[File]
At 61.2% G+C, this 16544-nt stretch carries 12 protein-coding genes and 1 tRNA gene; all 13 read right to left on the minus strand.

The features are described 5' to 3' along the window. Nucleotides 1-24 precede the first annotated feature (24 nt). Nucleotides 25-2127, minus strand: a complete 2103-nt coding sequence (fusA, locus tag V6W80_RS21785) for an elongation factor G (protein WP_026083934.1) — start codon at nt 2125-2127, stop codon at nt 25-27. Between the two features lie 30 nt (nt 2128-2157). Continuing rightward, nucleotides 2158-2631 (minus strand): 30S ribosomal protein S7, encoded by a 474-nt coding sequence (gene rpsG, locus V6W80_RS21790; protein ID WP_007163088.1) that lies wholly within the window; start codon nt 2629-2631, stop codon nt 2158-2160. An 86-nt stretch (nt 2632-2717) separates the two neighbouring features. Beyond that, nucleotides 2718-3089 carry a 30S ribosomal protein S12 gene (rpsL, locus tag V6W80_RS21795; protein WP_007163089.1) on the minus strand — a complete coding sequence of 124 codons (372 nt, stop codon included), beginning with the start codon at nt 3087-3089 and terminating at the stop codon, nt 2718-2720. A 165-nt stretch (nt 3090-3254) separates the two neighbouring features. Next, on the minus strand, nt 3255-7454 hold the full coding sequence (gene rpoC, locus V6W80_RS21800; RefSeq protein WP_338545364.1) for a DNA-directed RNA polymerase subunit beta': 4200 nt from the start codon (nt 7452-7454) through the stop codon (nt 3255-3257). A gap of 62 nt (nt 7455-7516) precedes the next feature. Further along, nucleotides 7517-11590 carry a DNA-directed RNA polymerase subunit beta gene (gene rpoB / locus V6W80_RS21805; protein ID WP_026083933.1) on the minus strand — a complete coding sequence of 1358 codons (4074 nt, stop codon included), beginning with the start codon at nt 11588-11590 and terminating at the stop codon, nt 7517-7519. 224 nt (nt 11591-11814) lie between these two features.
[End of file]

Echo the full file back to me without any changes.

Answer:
At 61.2% G+C, this 16544-nt stretch carries 12 protein-coding genes and 1 tRNA gene; all 13 read right to left on the minus strand.

The features are described 5' to 3' along the window. Nucleotides 1-24 precede the first annotated feature (24 nt). Nucleotides 25-2127, minus strand: a complete 2103-nt coding sequence (fusA, locus tag V6W80_RS21785) for an elongation factor G (protein WP_026083934.1) — start codon at nt 2125-2127, stop codon at nt 25-27. Between the two features lie 30 nt (nt 2128-2157). Continuing rightward, nucleotides 2158-2631 (minus strand): 30S ribosomal protein S7, encoded by a 474-nt coding sequence (gene rpsG, locus V6W80_RS21790; protein ID WP_007163088.1) that lies wholly within the window; start codon nt 2629-2631, stop codon nt 2158-2160. An 86-nt stretch (nt 2632-2717) separates the two neighbouring features. Beyond that, nucleotides 2718-3089 carry a 30S ribosomal protein S12 gene (rpsL, locus tag V6W80_RS21795; protein WP_007163089.1) on the minus strand — a complete coding sequence of 124 codons (372 nt, stop codon included), beginning with the start codon at nt 3087-3089 and terminating at the stop codon, nt 2718-2720. A 165-nt stretch (nt 3090-3254) separates the two neighbouring features. Next, on the minus strand, nt 3255-7454 hold the full coding sequence (gene rpoC, locus V6W80_RS21800; RefSeq protein WP_338545364.1) for a DNA-directed RNA polymerase subunit beta': 4200 nt from the start codon (nt 7452-7454) through the stop codon (nt 3255-3257). A gap of 62 nt (nt 7455-7516) precedes the next feature. Further along, nucleotides 7517-11590 carry a DNA-directed RNA polymerase subunit beta gene (gene rpoB / locus V6W80_RS21805; protein ID WP_026083933.1) on the minus strand — a complete coding sequence of 1358 codons (4074 nt, stop codon included), beginning with the start codon at nt 11588-11590 and terminating at the stop codon, nt 7517-7519. 224 nt (nt 11591-11814) lie between these two features.